Identifying Hands You Should and Shouldn’t Play

We’ve already shown the hands you should play earlier in the chapter, and everything outside that list shouldn’t be played. It’s time to look at some more-specific examples.

Probable winners

There are a few big hands that when you have them, you have a very good chance to walk all the way through the hand with a winner. A-A, K-K, and Q- Q all fall in this category. But always be aware that the fewer players at the table, the more likely you are to win.

Big Slick (ace-king) is a great starting hand, more so if it’s suited, but it is purely a drawing hand.


On average, once every 220 hands you’ll be dealt American Airlines — it is special enough of a hand to merit its own discussion.

If you’re dealt A-A at a table and everyone calls all the way through, the odds are less than 50 percent that you’ll win the hand. This is part of the reason it’s important that you not only raise with this hand early to drop a few competitors out but also be aware that it’s vulnerable. Yes, it’s true that your raise will let people know you have a hot hand, but it may prevent a few less suckouts.

Pocket aces get beaten (cracked) all the time and are particularly vulnerable to people with smaller pairs catching trips as well as flushes in unmatching suits and lower straights.

The beauty of the hand is that it’s the best possible starter. The bad thing is that it’s not a very good drawing hand. There are only two more aces in the deck and for straights or flushes you have to have four community cards of that type.

Be happy when you have pocket rockets and don’t be afraid to bet them. Just be aware that they’re vulnerable and sometimes they will be beaten.

If you get in a hand that’s starting to look bad, you can help dampen your losses by checking and calling. Or wet them down even more by getting out altogether.

Interesting side note: If you know, for certain, that your opponent has A-A, the best possible hand you can have in defense is a 6-7 in the suit that is not the same as either ace. Such a combination has flush possibilities, lots of straights, and caps any 2-3-4-5 community cards for the wheel play.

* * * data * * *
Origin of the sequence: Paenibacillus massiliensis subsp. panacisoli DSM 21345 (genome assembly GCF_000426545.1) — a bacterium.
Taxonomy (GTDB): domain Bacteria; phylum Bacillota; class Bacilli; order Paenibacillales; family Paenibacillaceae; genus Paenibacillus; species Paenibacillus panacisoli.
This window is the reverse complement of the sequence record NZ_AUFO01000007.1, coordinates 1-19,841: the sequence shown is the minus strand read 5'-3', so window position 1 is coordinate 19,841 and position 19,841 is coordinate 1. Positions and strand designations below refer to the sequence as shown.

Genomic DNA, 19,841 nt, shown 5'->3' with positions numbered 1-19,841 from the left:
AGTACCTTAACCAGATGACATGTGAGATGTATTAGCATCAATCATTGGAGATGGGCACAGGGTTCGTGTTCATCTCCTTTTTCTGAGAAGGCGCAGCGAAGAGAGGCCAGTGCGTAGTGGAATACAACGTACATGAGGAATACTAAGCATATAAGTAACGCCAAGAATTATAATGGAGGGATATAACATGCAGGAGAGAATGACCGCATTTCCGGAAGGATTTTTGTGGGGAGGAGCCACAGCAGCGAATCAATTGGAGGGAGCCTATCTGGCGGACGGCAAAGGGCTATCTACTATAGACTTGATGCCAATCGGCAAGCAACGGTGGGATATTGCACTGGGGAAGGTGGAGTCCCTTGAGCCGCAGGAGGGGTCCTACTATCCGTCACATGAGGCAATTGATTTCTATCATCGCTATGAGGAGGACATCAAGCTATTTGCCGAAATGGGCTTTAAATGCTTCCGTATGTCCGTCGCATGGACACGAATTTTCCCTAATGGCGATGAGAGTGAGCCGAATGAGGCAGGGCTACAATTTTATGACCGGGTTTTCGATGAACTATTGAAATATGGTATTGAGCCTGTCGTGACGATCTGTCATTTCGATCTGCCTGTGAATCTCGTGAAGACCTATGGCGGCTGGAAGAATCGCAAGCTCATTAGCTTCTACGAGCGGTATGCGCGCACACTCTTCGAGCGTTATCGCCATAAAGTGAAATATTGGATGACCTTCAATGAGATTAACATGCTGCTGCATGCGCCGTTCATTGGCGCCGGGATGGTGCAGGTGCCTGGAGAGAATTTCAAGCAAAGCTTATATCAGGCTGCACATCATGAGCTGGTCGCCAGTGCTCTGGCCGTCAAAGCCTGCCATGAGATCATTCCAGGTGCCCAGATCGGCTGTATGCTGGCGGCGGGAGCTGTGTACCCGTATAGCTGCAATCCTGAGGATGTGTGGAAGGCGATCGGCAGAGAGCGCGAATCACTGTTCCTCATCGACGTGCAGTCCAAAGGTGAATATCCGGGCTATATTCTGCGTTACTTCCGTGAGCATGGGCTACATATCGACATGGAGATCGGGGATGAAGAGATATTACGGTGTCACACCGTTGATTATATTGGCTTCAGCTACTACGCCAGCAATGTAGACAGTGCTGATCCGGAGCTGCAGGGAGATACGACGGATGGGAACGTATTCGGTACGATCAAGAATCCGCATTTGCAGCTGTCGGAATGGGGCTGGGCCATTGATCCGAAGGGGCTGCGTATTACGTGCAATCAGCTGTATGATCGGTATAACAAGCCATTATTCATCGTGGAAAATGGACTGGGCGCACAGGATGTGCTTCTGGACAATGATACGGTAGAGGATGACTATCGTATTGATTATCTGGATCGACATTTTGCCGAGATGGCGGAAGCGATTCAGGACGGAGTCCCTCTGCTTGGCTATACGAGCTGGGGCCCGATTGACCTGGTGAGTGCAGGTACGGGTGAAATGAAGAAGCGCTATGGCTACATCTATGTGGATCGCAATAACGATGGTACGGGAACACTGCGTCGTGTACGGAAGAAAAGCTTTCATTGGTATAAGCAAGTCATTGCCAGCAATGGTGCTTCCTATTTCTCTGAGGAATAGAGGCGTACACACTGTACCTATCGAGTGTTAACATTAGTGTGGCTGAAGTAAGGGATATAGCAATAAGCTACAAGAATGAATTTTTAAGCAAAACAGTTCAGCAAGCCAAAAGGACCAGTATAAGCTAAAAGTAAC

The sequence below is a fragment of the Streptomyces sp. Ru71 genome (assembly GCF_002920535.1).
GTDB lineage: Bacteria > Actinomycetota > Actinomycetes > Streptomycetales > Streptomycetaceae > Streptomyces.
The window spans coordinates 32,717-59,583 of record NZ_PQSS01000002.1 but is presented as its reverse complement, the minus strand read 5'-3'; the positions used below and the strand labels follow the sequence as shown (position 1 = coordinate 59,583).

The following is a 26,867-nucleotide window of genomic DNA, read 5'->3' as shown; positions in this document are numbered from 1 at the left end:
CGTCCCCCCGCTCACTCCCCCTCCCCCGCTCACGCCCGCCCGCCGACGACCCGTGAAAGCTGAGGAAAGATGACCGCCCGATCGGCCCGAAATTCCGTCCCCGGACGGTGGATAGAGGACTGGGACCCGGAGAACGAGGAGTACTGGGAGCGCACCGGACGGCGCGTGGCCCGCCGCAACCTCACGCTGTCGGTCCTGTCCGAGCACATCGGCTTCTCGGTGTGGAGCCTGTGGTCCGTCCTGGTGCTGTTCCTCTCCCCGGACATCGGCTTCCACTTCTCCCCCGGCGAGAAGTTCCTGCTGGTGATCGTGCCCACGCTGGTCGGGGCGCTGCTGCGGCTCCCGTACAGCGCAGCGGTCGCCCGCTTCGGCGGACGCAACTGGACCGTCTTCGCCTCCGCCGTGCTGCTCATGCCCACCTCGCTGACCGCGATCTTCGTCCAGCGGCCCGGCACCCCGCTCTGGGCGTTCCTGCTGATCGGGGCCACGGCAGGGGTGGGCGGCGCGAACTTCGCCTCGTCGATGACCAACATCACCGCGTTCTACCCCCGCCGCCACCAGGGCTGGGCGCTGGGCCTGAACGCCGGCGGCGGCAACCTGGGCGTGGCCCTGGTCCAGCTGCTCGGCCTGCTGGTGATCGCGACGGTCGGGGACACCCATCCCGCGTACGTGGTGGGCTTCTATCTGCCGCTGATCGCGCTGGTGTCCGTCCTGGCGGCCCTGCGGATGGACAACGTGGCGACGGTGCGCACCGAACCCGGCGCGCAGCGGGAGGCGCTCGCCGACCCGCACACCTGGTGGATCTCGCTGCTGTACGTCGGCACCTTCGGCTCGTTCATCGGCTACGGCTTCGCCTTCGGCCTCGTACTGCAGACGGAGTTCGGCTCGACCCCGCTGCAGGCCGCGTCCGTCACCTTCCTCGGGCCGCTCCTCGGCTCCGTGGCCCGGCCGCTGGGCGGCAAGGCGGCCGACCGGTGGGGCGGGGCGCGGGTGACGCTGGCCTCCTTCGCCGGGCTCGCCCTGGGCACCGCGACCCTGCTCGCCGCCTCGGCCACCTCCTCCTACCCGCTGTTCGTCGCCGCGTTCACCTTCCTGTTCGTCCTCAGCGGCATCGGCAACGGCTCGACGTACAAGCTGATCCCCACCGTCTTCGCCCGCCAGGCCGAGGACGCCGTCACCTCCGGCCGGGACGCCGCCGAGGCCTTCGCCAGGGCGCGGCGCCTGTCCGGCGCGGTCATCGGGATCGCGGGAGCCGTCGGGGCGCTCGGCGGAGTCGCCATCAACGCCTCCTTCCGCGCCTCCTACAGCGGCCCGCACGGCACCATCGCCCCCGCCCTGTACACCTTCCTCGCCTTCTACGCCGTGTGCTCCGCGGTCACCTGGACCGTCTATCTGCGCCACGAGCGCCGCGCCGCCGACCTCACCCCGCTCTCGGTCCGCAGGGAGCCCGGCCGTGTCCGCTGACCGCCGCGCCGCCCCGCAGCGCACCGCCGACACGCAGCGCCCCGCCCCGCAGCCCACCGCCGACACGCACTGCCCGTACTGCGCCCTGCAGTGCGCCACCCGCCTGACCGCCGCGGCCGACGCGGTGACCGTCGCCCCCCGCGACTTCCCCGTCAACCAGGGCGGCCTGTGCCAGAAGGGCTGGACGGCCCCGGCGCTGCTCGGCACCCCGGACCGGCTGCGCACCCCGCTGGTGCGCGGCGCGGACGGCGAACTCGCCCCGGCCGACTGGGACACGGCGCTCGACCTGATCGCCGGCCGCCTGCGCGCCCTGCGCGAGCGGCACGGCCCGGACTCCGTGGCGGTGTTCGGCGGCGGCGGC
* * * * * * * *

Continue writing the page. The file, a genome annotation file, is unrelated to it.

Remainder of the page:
Quite possible losers

Small pairs are very dangerous. Especially on lower-limit tables, it’s common to see people over-bet hands such as 5-5 and 6-6.

There also seems to be an infatuation with pocket Jacks and the only reason we can think of is that it has a lot of paint on it so it looks better than it is. In fact, if you’re playing J-J against two other players with one having a king-X, the other having a queen-X (Xs being any card less than jack), and the players play to the end, the pocket jacks have about a 50 percent chance of winning. And you’re going to be running into hands that are much better than that.

Gapped connectors can also cause you problems, especially ones with triple gaps such as 6-10. The problem with this hand is the only way you’re going to make it straighten out with both cards is to end up with a community play of 7-8-9. If someone is playing 10-jack here, you’re dead meat.

Small suited connectors have similar problems. A little diamond mine like 2♦ 3♦ can be beaten by any two higher diamonds. Worse, you want to see the community cards come out with exactly three diamonds — because if there are four, anyone with another diamond beats you automatically. Gross.

Again, keep an eye on players at the table. If someone is playing extremely limited hands under the gun and you see him raise, you should be folding any hand that is not A-A, K-K, or A-K; because that’s the only hand he would be playing out of that position.

Borderline hands

If you’re playing any of the hands toward the bottom of Table 2-1, you’re definitely down into borderline territory.

There’s an interesting irony here because those hands are all much stronger against a fewer number of players, simply because they don’t have to beat more people. But they pay better if you’re up against multiple players.

The answer to this is conundrum is to go ahead and play them in both situations, but the flop is where the truth will start to be told. If you’re up against multiple players, you must flop extremely well. If you’re up against only one opponent, you may be able to bet in such a way that your opponent thinks you flopped well.

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